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Should Children Attend Pet Euthanasias?

2 Minute Read
Young girl hugging dog on the ground during in home pet euthanasia
Dr. Karie Anne Johnson Mobile Vet for VIP Vet Visit
By Dr. Karie Johnson  |  Healthcare  |  Jan 2019

Should Children Attend Pet Euthanasias?

2 Minute Read
Young girl hugging dog on the ground during in home pet euthanasia
Dr. Karie Anne Johnson Mobile Vet for VIP Vet Visit
By Dr. Karie Johnson  |  Healthcare  |  Jan 2019
Dr. Karie Anne Johnson Mobile Vet for VIP Vet Visit

By Dr. Karie Johnson  |  Jan 2019

SHOULD CHILDREN BE PRESENT

YES: Your children should be allowed to make the choice for themselves if they want to be present at the euthanasia of their family pet.

HOW IS ALLOWING THEM TO DECIDE BETTER?

By allowing you child access to the euthanasia, they can decide for themselves if they want to witness the death of their pet or not. They will feel included in the decision and it allows them to prepare themselves and say goodbye. Talking to them about euthanasia also opens the door for them to understand why euthanasia is necessary in ways they can understand.

HOW TO DESCRIBE EUTHANASIA

Explain euthanasia in an age appropriate way. Let your child know that the pet is being helped to die peacefully and without pain. Try to avoid using “put to sleep” as a term. This can cause a fear of going to bed or surgery for children. Explain death to help them understand their own feelings and fears around death. Be very direct and use words such as, “died” or “is dead.” Avoid euphemisms especially with younger children who take your words literally.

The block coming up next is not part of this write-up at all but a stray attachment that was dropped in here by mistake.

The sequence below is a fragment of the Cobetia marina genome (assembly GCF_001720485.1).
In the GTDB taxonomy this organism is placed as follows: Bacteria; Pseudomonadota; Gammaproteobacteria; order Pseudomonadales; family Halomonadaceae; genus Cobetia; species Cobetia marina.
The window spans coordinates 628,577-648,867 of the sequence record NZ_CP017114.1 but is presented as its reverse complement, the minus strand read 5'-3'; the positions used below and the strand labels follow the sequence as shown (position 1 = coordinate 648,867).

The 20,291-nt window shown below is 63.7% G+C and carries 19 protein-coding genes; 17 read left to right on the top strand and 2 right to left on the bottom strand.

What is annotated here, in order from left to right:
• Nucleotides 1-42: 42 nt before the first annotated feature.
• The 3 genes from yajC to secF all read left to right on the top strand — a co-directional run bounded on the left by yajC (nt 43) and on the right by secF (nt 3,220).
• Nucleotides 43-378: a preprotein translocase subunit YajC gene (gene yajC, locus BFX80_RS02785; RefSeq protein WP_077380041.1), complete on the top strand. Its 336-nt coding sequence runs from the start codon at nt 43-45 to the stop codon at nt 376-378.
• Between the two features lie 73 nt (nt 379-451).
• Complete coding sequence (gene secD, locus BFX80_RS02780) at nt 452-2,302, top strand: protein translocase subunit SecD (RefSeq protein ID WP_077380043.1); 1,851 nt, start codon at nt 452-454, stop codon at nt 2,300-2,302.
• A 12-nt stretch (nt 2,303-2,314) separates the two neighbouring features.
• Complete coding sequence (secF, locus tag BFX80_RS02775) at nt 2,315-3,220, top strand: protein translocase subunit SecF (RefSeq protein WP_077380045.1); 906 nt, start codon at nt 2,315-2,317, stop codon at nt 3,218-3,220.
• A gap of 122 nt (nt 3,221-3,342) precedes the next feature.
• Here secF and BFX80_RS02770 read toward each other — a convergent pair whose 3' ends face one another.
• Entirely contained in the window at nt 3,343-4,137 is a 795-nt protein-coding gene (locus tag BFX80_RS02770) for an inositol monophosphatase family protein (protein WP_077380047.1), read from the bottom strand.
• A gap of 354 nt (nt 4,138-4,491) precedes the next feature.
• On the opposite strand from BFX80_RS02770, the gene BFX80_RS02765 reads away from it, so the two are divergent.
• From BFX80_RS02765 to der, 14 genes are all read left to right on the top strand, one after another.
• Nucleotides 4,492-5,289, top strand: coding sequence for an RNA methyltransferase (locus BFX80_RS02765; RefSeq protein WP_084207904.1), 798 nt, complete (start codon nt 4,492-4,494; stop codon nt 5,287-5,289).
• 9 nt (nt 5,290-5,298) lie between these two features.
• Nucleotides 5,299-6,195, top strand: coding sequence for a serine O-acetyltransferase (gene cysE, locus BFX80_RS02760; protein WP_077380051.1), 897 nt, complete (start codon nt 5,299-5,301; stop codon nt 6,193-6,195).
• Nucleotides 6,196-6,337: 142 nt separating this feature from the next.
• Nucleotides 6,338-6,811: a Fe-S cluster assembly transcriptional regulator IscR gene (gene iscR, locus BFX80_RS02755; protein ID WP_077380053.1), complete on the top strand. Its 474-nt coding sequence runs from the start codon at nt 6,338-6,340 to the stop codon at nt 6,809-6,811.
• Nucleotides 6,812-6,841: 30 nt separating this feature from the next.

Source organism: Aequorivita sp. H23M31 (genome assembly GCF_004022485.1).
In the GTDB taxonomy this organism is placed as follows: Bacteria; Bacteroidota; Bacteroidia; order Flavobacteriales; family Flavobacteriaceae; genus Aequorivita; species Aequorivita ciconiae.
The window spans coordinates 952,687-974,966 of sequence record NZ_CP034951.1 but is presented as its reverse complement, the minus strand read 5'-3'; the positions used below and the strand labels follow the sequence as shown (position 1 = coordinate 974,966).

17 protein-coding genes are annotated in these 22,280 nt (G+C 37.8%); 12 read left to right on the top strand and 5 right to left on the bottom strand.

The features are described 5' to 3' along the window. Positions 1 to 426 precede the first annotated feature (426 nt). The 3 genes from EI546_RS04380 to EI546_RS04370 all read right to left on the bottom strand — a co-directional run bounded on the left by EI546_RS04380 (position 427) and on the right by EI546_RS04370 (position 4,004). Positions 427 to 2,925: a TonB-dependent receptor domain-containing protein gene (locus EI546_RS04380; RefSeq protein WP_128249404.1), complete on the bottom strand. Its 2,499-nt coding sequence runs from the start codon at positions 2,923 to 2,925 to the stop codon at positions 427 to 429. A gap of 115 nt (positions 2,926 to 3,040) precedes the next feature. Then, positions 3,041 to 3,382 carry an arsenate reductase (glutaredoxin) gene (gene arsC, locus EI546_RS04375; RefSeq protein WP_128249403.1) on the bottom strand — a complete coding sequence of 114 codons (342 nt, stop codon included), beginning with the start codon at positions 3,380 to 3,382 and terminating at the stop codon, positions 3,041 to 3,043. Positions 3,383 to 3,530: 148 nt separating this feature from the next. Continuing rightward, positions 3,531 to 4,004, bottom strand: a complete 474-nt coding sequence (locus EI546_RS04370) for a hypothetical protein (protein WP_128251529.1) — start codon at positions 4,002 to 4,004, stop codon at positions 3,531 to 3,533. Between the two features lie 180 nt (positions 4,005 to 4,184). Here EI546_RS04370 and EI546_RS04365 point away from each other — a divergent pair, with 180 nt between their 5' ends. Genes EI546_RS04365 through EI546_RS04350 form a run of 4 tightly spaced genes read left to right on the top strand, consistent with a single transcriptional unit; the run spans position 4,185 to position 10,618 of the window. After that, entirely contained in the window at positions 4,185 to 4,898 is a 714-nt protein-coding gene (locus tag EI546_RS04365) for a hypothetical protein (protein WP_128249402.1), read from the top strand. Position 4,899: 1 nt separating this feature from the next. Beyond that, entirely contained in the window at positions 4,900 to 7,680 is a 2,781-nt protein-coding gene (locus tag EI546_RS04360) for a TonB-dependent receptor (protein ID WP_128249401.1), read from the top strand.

During the euthanasia process, allow your child to react as they want. Let them know they can touch the body if they want after the euthanasia is finished. Everyone reacts differently to grief. Your child may react in a way different from yourself but be supportive and patient as they come to turns with the reality of your pet’s death.

HOW TO DESCRIBE AFTERCARE

Explain what happens to your pet after they have died. Let them know about cremation or burial. You can say something like “the pet’s body was turned into ashes” but avoid the words “fire” or “burning” when explaining cremation, as this may cause fear in a child. Make sure they know that your pet can no longer feel their body and that they are no longer in any pain.

GRIEVING AFTERWARDS

We recommend planning a memorial for your children. Encourage activities like drawing, writing, etc. to express love and grief. Share your own happy memories or favorite moments with your pet and allow them to do the same.

“Grief is just love with no place to go”

Please see my article, Grief in Children – The Honest Truth, for more information on this topic. If you are looking for book recommendations for children, you can also see my article, Pet Loss Resources.

Dr. Karie Anne Johnson Mobile Vet for VIP Vet Visit

Author: Dr. Karie Johnson, Co-Founder of VIP Vet Visit